Nord Stream natural gas pipeline construction enters Finnish waters

Source: Nord Stream

The pipelay vessel Castoro Sei arrived in the Finnish Exclusive Economic Zone (EEZ) on schedule and continued construction of the Nord Stream Pipeline moving from the Swedish EEZ to the Finnish EEZ yesterday. 

The first short section of the construction of the 375-kilometer-long Finnish part of the Nord Stream Pipeline will be laid during the summer. The majority of the Finnish section will be constructed during late autumn and winter 2010, after completion of the Russian landfall. 

So far, approximately 175 kilometers of the first pipeline has been installed, starting in the Swedish EEZ off Gotland. 

Two Vessels Will Be Used for Pipe Laying in the Finnish EEZ 

Saipem’s anchored Castoro Sei vessel will be performing the pipe laying during summer and early autumn only in the westernmost part of the Gulf of Finland, starting from east to west between kilometre points (KP) 498-350 (counting of KPs starts at the Russian landfall in Portovaya Bay at KP 0 and ends in Lubmin at the German landfall at KP 1,224). Castoro Sei will lay approximately 20 kilometres of the pipeline in the Finnish EEZ during the summer. She will transit to Russian waters to construct the landfall, and return to the Finnish EEZ again early autumn.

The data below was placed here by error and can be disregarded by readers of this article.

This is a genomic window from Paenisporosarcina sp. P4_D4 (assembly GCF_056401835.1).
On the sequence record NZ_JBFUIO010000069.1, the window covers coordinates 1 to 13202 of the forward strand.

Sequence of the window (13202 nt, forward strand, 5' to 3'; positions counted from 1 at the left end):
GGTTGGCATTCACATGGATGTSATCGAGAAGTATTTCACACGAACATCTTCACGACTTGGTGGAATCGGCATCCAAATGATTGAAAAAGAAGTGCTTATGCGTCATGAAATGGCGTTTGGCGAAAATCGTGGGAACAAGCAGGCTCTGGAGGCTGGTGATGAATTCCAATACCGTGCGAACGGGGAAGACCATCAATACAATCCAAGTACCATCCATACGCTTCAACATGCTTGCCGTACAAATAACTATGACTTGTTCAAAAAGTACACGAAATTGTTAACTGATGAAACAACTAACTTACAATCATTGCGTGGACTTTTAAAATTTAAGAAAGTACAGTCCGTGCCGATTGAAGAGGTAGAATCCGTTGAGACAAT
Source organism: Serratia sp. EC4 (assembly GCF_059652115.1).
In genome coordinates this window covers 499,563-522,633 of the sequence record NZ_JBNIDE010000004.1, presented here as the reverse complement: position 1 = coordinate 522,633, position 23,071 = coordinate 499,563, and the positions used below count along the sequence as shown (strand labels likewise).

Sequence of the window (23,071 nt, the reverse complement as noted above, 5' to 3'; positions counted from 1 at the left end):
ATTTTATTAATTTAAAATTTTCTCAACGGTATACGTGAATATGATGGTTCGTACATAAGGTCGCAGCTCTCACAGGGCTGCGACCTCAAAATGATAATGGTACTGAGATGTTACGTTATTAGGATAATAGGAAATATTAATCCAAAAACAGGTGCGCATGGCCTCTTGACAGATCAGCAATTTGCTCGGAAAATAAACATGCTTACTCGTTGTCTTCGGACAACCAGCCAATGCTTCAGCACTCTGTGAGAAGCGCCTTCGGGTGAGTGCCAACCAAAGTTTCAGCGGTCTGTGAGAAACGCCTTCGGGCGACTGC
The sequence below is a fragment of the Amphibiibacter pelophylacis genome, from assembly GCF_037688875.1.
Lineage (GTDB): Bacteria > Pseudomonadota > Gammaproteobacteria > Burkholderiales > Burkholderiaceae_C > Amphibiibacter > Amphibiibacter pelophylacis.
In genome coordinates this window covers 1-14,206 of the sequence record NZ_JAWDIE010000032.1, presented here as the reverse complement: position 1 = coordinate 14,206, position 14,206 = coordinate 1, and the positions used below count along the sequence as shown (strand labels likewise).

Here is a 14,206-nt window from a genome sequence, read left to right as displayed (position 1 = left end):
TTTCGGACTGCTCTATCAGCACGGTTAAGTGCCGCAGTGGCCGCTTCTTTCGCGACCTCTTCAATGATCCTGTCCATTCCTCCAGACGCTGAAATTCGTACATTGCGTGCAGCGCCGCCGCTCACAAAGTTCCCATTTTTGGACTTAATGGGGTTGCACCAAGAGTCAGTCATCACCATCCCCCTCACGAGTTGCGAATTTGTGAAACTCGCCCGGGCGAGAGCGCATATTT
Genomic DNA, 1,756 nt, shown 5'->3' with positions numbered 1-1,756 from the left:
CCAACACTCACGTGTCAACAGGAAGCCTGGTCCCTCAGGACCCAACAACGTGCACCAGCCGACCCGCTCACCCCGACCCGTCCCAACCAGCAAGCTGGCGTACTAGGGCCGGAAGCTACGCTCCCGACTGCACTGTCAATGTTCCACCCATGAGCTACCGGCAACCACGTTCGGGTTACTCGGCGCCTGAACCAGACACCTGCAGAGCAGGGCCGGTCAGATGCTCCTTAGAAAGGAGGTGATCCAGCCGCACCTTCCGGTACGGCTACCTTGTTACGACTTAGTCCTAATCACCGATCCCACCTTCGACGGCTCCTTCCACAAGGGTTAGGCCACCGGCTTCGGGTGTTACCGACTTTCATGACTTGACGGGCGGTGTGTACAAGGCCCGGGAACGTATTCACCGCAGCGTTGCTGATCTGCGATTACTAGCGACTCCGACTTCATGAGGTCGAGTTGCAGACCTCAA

The majority of route in the Gulf of Finland, approximately 230 kilometres of the pipeline between KP 123-350 will be laid in late autumn and winter 2010, starting from the direction of the Russian-Finnish EEZ border with the Allseas’ dynamically positioned (no anchoring) vessel Solitaire. This way it is possible to minimize impacts to other marine traffic in the congested Gulf of Finland. The pipeline sections laid from the opposite directions will be welded together on the seabed at KP 297.

The pipelay vessels will be supplied continuously with concrete weight coated steel pipes, each about 12-metres long and weighing about 23 tonnes. While operating in the Gulf of Finland, the pipes will be shipped to the vessels from Kotka and Hanko, Finland.

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